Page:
Since this is the case, a born-again believer cannot be comfortable in sin. We all struggle with sin, but a born-again believer cannot be comfortable and unrepentant in sin. Simply stated, salvation produces good works. Works is the result of salvation, not the cause. If we have true faith in Christ as our substitute, we are given a new heart with new desires and no longer want to sin. We will want to glorify him with our works.
To better understand this, imagine a person who lived a life where drugs and alcohol was all they cared about. A person who loved this lifestyle and was comfortable in it. If they were to put true faith in Christ as their savior, they would no longer want to live such a lifestyle. That is, they could no longer be comfortable in it. That does not mean they will never sin. If a born-again Christian falls into sin, they will not be comfortable in that sin and will want to get up and away from that sin. Norman Geisler sums this up as follows: “if you put a pig and a lamb in a mud pile, the pig will want to stay there and the lamb will want to get out. Those who continually practice sin are like the pigs (unbelievers), not the lambs.” Needless to say, unbelievers can be comfortable in sin, while believers cannot be comfortable in sin. Of course, we will never be perfect on earth, but with the help of the Holy Spirit, the desire to grow and glorify God will always be there resulting in good works.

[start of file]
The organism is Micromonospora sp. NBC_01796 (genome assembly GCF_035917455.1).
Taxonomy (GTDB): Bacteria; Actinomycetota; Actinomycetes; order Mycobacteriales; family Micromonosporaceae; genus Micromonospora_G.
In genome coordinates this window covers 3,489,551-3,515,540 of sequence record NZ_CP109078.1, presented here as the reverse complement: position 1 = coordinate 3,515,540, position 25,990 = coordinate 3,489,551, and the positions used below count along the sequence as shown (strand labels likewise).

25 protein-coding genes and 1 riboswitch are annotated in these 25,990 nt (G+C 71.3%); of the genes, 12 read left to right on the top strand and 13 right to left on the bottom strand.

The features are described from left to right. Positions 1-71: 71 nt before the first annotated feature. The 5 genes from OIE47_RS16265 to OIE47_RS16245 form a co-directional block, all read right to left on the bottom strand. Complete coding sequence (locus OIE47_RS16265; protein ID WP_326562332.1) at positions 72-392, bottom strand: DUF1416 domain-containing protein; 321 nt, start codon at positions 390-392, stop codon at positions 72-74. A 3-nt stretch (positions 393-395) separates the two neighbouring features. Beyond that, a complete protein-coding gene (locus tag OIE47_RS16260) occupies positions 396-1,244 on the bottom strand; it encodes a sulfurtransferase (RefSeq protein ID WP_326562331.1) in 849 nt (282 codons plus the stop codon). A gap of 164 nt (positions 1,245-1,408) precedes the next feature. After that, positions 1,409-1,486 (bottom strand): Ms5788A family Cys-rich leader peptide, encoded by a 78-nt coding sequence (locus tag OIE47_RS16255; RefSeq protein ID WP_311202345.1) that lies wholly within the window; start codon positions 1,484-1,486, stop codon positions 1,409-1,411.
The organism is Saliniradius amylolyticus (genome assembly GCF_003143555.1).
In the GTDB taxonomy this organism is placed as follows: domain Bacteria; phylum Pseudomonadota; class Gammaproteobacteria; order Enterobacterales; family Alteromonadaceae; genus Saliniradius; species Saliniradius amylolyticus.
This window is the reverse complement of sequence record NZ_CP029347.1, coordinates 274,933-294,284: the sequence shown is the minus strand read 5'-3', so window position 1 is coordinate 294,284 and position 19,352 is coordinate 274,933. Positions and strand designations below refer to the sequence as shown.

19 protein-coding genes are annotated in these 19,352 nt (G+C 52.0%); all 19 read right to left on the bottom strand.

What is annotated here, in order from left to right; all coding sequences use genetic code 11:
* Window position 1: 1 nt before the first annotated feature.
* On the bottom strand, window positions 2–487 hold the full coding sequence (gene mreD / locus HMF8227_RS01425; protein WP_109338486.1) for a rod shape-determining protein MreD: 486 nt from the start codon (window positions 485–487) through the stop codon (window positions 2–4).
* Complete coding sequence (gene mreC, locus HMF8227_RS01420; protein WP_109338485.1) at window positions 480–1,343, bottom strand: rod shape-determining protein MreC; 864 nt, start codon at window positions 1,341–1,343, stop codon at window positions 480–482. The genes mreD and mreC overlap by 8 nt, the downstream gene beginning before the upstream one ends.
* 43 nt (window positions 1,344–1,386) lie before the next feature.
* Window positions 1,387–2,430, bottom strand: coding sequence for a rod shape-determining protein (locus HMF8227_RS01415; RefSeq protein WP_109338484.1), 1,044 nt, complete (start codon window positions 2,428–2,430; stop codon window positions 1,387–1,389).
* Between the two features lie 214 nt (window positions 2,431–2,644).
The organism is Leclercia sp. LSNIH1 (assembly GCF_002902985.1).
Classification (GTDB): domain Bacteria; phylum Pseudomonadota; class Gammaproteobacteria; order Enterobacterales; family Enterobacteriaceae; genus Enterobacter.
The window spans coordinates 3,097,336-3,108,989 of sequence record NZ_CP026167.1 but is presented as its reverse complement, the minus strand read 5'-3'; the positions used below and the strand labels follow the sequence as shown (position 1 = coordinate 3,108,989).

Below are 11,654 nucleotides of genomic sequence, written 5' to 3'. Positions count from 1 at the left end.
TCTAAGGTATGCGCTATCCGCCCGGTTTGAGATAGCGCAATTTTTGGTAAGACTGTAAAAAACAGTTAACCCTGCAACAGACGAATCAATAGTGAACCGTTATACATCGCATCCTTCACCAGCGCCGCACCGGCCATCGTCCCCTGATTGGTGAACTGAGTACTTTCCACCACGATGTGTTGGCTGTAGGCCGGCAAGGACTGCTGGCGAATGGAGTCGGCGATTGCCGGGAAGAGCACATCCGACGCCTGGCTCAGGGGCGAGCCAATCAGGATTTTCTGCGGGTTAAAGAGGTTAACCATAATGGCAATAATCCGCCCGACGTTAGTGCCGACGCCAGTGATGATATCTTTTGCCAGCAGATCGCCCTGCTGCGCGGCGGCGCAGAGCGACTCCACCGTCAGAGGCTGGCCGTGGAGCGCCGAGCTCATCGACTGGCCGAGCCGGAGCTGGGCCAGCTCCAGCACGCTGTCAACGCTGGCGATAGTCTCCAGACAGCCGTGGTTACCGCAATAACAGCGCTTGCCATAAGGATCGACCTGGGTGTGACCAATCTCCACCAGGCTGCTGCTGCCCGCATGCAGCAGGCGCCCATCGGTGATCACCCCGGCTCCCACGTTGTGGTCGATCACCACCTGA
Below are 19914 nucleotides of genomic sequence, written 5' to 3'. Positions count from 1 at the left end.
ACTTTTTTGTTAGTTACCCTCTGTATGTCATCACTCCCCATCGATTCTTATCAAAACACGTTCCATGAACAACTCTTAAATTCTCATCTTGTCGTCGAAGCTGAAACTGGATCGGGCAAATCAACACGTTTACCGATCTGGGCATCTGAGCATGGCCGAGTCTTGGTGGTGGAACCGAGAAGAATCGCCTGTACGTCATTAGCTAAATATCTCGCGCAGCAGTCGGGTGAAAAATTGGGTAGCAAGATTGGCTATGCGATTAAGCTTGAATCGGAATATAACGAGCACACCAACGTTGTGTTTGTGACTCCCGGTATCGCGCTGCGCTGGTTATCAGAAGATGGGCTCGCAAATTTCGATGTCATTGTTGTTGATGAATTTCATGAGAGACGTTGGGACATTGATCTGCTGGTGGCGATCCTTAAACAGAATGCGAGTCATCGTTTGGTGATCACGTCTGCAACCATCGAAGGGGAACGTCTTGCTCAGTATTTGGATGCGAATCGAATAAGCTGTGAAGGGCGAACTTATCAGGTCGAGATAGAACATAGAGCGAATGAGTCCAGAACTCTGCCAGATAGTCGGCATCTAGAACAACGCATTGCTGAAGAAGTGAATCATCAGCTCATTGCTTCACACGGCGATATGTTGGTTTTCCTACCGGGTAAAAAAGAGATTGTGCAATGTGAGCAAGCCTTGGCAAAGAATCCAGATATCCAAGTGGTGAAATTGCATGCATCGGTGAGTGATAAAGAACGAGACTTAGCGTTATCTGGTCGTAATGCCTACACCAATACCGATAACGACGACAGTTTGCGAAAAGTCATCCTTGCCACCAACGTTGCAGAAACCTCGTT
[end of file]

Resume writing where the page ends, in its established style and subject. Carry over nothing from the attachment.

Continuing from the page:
We see examples as such in the scriptures. Good works followed after Abraham was counted as righteous in Genesis 15:6. Abraham offering Isaac up on the alter years later was a sign of his faith. Abraham getting circumcised was also a sign of his faith. In Romans 4: 9-11, we see that circumcision, a work, was a sign of his faith. Paul asks a rhetorical question in verses 10 where he asks if Abraham was righteous before or after he was circumcised? He answers his own question and says it was before he was circumcised. Paul’s point in this passage is that works was the sign, the seal, of Abraham’s righteousness. Remember what he says before this is Romans 4:5: “To the one who does not work but believes in him who justifies the ungodly, his faith is credited as righteousness.” Paul is using Abraham as an example to show us that good works will follow after we put our faith in Christ.